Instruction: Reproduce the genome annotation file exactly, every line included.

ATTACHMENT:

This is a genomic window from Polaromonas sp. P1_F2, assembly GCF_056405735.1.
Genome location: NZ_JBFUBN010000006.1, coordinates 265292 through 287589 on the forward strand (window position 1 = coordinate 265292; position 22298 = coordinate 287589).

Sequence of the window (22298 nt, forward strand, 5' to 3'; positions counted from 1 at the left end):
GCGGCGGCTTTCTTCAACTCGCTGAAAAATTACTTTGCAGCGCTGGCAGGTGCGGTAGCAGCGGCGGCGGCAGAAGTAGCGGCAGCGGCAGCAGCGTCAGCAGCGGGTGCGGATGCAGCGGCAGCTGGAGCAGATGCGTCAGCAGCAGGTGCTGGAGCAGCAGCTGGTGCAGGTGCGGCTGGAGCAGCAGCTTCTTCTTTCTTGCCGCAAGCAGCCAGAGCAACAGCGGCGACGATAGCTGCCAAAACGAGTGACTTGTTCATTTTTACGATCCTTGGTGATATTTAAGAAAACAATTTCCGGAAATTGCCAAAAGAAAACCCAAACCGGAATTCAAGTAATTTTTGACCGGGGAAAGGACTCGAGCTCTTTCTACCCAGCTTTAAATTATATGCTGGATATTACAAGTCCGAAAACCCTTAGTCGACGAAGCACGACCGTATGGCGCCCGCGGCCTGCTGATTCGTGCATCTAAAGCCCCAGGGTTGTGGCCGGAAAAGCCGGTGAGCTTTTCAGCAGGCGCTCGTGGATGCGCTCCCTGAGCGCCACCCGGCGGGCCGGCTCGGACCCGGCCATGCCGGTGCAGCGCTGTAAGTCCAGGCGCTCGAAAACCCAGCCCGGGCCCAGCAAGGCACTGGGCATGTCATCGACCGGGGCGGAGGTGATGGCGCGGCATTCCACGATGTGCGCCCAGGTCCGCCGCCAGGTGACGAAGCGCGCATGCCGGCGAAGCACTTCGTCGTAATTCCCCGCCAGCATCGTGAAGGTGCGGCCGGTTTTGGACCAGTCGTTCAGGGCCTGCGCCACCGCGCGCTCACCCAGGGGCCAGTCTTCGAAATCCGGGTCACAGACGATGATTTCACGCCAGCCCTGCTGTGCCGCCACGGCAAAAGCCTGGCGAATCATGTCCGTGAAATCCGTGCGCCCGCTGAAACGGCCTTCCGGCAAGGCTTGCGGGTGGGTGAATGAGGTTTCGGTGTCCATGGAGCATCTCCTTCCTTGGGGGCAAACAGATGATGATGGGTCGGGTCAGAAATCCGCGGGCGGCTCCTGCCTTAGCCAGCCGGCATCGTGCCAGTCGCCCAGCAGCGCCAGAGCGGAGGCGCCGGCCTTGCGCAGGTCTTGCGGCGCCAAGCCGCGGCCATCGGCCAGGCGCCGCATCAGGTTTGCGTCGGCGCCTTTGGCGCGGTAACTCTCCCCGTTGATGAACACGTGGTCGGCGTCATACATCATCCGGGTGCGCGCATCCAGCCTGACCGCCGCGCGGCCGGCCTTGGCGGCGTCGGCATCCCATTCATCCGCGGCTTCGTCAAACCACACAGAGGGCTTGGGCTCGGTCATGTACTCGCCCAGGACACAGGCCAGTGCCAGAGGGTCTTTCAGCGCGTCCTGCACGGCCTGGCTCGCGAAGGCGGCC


This is a genomic window from Polaromonas sp. P1_F2, assembly GCF_056405735.1.
Genome location: NZ_JBFUBN010000006.1, coordinates 265292 through 287589 on the forward strand (window position 1 = coordinate 265292; position 22298 = coordinate 287589).

Sequence of the window (22298 nt, forward strand, 5' to 3'; positions counted from 1 at the left end):
GCGGCGGCTTTCTTCAACTCGCTGAAAAATTACTTTGCAGCGCTGGCAGGTGCGGTAGCAGCGGCGGCGGCAGAAGTAGCGGCAGCGGCAGCAGCGTCAGCAGCGGGTGCGGATGCAGCGGCAGCTGGAGCAGATGCGTCAGCAGCAGGTGCTGGAGCAGCAGCTGGTGCAGGTGCGGCTGGAGCAGCAGCTTCTTCTTTCTTGCCGCAAGCAGCCAGAGCAACAGCGGCGACGATAGCTGCCAAAACGAGTGACTTGTTCATTTTTACGATCCTTGGTGATATTTAAGAAAACAATTTCCGGAAATTGCCAAAAGAAAACCCAAACCGGAATTCAAGTAATTTTTGACCGGGGAAAGGACTCGAGCTCTTTCTACCCAGCTTTAAATTATATGCTGGATATTACAAGTCCGAAAACCCTTAGTCGACGAAGCACGACCGTATGGCGCCCGCGGCCTGCTGATTCGTGCATCTAAAGCCCCAGGGTTGTGGCCGGAAAAGCCGGTGAGCTTTTCAGCAGGCGCTCGTGGATGCGCTCCCTGAGCGCCACCCGGCGGGCCGGCTCGGACCCGGCCATGCCGGTGCAGCGCTGTAAGTCCAGGCGCTCGAAAACCCAGCCCGGGCCCAGCAAGGCACTGGGCATGTCATCGACCGGGGCGGAGGTGATGGCGCGGCATTCCACGATGTGCGCCCAGGTCCGCCGCCAGGTGACGAAGCGCGCATGCCGGCGAAGCACTTCGTCGTAATTCCCCGCCAGCATCGTGAAGGTGCGGCCGGTTTTGGACCAGTCGTTCAGGGCCTGCGCCACCGCGCGCTCACCCAGGGGCCAGTCTTCGAAATCCGGGTCACAGACGATGATTTCACGCCAGCCCTGCTGTGCCGCCACGGCAAAAGCCTGGCGAATCATGTCCGTGAAATCCGTGCGCCCGCTGAAACGGCCTTCCGGCAAGGCTTGCGGGTGGGTGAATGAGGTTTCGGTGTCCATGGAGCATCTCCTTCCTTGGGGGCAAACAGATGATGATGGGTCGGGTCAGAAATCCGCGGGCGGCTCCTGCCTTAGCCAGCCGGCATCGTGCCAGTCGCCCAGCAGCGCCAGAGCGGAGGCGCCGGCCTTGCGCAGGTCTTGCGGCGCCAAGCCGCGGCCATCGGCCAGGCGCCGCATCAGGTTTGCGTCGGCGCCTTTGGCGCGGTAACTCTCCCCGTTGATGAACACGTGGTCGGCGTCATACATCATCCGGGTGCGCGCATCCAGCCTGACCGCCGCGCGGCCGGCCTTGGCGGCGTCGGCATCCCATTCATCCGCGGCTTCGTCAAACCACACAGAGGGCTTGGGCTCGGTCATGTACTCGCCCAGGACACAGGCCAGTGCCAGAGGGTCTTTCAGCGCGTCCTGCACGGCCTGGCTCGCGAAGGCGGCC